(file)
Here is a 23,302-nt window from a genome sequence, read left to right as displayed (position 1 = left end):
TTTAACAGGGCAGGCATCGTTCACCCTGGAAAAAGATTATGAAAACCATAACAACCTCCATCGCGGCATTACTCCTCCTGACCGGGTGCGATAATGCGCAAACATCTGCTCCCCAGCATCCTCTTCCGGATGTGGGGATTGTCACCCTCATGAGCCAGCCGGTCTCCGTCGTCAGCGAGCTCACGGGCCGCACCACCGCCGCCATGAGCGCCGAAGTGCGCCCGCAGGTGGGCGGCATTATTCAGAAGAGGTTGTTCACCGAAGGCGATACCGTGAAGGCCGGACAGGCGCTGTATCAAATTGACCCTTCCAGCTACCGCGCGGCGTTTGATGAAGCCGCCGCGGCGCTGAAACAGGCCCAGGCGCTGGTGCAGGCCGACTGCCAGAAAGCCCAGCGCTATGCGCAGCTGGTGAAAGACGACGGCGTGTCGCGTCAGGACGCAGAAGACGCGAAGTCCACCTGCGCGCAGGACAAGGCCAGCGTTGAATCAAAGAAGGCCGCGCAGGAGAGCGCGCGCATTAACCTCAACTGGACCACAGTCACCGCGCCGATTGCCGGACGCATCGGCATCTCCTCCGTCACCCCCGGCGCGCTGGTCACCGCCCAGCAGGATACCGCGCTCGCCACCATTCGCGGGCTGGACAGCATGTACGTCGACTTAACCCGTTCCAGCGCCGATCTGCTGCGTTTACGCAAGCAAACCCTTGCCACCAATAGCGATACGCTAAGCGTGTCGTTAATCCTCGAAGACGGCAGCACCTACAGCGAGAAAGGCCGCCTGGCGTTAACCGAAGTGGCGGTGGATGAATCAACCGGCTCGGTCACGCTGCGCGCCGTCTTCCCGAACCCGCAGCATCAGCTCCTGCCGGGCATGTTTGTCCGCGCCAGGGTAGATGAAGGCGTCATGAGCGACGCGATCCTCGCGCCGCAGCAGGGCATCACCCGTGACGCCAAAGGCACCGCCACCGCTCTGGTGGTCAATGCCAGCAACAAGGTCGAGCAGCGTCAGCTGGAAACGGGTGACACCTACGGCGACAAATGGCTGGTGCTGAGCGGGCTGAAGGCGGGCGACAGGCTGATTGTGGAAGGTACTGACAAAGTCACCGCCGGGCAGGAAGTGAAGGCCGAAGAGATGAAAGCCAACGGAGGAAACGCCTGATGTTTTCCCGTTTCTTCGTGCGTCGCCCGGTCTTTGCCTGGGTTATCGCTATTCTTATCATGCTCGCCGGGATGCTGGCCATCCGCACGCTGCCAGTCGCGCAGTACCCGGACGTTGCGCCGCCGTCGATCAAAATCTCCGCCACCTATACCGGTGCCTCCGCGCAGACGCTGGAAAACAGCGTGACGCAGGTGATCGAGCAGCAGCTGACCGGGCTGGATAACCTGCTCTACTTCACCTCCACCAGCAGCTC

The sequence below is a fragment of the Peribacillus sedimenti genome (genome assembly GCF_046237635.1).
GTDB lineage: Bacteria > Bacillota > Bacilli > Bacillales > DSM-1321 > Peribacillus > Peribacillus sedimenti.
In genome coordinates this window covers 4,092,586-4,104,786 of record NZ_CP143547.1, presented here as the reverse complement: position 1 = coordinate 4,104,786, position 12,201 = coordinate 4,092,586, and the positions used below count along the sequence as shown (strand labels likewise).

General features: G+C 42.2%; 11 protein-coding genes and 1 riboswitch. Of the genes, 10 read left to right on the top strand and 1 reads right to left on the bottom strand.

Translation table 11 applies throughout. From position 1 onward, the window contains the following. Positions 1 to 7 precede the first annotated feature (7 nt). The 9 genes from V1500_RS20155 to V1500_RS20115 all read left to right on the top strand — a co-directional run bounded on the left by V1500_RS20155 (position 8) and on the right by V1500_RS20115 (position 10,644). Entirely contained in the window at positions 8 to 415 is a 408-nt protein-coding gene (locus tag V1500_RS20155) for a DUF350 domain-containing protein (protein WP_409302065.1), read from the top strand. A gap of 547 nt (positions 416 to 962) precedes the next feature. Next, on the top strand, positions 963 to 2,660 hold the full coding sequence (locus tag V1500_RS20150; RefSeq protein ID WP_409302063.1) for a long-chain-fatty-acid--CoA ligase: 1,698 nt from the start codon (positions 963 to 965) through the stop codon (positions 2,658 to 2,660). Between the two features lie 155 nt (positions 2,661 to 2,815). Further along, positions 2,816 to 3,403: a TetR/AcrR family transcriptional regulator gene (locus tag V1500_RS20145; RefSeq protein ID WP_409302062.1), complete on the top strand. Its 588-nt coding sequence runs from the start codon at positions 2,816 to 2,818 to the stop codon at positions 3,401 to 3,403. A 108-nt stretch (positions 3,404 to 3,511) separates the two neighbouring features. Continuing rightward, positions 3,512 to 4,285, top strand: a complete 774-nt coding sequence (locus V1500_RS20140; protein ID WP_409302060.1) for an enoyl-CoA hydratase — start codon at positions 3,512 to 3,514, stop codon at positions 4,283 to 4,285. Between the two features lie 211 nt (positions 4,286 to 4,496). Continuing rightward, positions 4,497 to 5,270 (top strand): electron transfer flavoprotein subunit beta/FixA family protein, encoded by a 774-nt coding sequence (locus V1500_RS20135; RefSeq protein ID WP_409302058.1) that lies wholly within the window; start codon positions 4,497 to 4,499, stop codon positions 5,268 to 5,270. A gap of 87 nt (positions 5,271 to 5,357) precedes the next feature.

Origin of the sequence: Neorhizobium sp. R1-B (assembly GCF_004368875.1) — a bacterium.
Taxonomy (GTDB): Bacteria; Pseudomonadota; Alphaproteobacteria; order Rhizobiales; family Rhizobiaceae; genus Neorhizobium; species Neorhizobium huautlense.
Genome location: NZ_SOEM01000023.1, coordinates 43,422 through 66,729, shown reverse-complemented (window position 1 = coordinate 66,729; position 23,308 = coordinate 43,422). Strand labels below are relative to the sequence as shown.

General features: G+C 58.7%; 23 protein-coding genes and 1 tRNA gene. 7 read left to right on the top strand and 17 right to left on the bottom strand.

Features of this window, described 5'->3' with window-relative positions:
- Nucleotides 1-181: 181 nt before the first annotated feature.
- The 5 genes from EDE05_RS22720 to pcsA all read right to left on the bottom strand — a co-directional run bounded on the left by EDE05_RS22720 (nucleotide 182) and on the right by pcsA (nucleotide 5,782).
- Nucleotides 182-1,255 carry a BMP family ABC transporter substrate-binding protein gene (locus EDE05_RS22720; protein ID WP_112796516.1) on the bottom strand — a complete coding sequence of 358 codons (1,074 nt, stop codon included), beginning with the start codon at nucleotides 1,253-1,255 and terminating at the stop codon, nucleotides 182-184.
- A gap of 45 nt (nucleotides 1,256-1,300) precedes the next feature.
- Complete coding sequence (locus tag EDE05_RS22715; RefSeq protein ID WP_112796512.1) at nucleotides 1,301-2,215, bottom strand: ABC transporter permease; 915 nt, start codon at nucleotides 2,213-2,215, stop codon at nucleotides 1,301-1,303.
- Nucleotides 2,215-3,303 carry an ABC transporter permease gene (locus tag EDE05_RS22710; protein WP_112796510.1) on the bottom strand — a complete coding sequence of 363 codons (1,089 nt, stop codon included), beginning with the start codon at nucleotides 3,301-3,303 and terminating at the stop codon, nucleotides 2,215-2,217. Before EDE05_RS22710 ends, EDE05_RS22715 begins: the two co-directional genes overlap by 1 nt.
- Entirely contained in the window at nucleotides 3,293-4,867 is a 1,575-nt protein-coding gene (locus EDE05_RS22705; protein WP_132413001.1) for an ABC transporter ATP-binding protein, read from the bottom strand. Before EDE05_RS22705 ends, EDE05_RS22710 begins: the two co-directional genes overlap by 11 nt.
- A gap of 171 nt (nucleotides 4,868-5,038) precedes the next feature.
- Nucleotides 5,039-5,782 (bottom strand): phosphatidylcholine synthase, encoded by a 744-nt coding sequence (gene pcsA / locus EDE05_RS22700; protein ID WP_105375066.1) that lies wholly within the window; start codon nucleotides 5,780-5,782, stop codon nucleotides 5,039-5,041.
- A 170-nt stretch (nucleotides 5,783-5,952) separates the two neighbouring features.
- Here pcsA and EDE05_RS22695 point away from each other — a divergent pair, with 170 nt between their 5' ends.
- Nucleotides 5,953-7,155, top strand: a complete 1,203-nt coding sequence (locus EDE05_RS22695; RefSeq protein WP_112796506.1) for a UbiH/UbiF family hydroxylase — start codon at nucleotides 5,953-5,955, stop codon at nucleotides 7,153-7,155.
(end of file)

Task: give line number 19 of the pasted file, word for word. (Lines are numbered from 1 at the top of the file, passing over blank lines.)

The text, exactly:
- Entirely contained in the window at nucleotides 3,293-4,867 is a 1,575-nt protein-coding gene (locus EDE05_RS22705; protein WP_132413001.1) for an ABC transporter ATP-binding protein, read from the bottom strand. Before EDE05_RS22705 ends, EDE05_RS22710 begins: the two co-directional genes overlap by 11 nt.